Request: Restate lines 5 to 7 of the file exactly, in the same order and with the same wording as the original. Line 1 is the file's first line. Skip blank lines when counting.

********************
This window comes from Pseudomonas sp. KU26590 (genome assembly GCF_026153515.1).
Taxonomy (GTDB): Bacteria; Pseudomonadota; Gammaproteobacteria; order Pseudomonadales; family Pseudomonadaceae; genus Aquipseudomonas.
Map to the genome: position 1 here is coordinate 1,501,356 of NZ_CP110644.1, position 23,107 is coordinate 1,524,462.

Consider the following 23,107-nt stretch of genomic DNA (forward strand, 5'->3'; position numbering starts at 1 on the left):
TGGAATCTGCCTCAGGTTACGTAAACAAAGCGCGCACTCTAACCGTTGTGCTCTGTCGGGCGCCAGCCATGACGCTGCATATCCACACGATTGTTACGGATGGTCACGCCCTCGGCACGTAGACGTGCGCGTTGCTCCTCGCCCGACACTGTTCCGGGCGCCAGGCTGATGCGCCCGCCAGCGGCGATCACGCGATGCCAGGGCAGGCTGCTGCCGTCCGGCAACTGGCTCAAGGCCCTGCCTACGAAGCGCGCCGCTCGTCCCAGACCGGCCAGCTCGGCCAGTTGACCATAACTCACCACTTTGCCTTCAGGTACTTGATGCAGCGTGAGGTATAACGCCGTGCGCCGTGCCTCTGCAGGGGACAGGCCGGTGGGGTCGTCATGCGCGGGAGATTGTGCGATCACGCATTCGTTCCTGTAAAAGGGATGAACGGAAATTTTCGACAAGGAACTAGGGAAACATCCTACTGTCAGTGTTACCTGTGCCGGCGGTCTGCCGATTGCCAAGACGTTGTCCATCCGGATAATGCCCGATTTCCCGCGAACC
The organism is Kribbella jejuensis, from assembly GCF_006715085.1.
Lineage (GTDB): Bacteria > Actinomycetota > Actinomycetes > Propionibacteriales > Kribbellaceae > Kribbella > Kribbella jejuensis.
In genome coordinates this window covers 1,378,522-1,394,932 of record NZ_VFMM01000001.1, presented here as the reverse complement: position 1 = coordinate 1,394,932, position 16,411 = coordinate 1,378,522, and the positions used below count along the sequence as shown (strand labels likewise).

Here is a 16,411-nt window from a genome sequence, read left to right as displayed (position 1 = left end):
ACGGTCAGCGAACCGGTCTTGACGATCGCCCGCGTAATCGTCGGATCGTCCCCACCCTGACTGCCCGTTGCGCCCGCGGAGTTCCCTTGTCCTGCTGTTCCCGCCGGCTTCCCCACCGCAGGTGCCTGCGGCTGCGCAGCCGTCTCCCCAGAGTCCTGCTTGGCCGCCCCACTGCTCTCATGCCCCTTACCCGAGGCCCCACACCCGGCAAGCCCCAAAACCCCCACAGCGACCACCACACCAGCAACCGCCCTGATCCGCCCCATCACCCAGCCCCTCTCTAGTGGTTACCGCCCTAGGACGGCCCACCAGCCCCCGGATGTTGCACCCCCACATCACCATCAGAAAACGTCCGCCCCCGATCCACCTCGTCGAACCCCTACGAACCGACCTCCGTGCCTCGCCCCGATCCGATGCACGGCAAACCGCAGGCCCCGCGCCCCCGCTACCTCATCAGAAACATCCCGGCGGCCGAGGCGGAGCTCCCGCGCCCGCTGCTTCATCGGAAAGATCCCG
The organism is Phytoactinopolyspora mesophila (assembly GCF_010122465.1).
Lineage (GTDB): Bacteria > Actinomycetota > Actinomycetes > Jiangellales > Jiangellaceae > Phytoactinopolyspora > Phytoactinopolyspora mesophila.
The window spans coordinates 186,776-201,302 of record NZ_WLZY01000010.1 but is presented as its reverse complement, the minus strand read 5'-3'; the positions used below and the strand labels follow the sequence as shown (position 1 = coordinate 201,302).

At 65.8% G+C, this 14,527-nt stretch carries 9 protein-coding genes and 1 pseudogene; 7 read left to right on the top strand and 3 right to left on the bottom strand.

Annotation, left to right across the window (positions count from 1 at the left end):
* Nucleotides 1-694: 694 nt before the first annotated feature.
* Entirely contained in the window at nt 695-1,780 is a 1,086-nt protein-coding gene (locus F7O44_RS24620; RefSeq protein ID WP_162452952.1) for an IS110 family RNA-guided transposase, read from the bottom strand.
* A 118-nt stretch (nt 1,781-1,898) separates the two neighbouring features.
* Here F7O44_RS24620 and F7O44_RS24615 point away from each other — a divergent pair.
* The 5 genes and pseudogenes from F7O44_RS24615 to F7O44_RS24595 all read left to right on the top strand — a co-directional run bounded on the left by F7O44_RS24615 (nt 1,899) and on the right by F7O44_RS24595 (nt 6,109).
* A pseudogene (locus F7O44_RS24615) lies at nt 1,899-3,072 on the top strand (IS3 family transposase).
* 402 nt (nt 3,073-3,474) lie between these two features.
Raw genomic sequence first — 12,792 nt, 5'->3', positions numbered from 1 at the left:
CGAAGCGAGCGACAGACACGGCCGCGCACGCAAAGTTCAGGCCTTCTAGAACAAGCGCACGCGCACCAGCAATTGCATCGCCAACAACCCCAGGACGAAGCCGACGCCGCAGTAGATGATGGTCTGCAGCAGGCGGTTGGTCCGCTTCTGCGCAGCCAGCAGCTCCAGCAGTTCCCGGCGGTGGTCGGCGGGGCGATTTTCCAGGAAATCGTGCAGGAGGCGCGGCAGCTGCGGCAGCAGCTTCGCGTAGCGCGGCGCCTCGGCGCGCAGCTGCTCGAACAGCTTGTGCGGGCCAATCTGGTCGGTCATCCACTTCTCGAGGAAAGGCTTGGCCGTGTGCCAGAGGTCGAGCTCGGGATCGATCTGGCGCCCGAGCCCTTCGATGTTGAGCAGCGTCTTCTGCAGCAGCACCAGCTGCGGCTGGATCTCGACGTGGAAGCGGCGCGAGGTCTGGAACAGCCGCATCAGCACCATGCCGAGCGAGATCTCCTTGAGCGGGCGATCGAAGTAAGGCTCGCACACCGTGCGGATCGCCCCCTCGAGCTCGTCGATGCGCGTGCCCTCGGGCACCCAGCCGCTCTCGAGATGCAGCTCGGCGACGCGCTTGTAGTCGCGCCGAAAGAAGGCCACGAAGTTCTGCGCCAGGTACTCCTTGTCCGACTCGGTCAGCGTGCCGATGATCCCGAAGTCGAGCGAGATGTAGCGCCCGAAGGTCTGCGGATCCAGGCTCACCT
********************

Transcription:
TGGAATCTGCCTCAGGTTACGTAAACAAAGCGCGCACTCTAACCGTTGTGCTCTGTCGGGCGCCAGCCATGACGCTGCATATCCACACGATTGTTACGGATGGTCACGCCCTCGGCACGTAGACGTGCGCGTTGCTCCTCGCCCGACACTGTTCCGGGCGCCAGGCTGATGCGCCCGCCAGCGGCGATCACGCGATGCCAGGGCAGGCTGCTGCCGTCCGGCAACTGGCTCAAGGCCCTGCCTACGAAGCGCGCCGCTCGTCCCAGACCGGCCAGCTCGGCCAGTTGACCATAACTCACCACTTTGCCTTCAGGTACTTGATGCAGCGTGAGGTATAACGCCGTGCGCCGTGCCTCTGCAGGGGACAGGCCGGTGGGGTCGTCATGCGCGGGAGATTGTGCGATCACGCATTCGTTCCTGTAAAAGGGATGAACGGAAATTTTCGACAAGGAACTAGGGAAACATCCTACTGTCAGTGTTACCTGTGCCGGCGGTCTGCCGATTGCCAAGACGTTGTCCATCCGGATAATGCCCGATTTCCCGCGAACC
The organism is Kribbella jejuensis, from assembly GCF_006715085.1.
Lineage (GTDB): Bacteria > Actinomycetota > Actinomycetes > Propionibacteriales > Kribbellaceae > Kribbella > Kribbella jejuensis.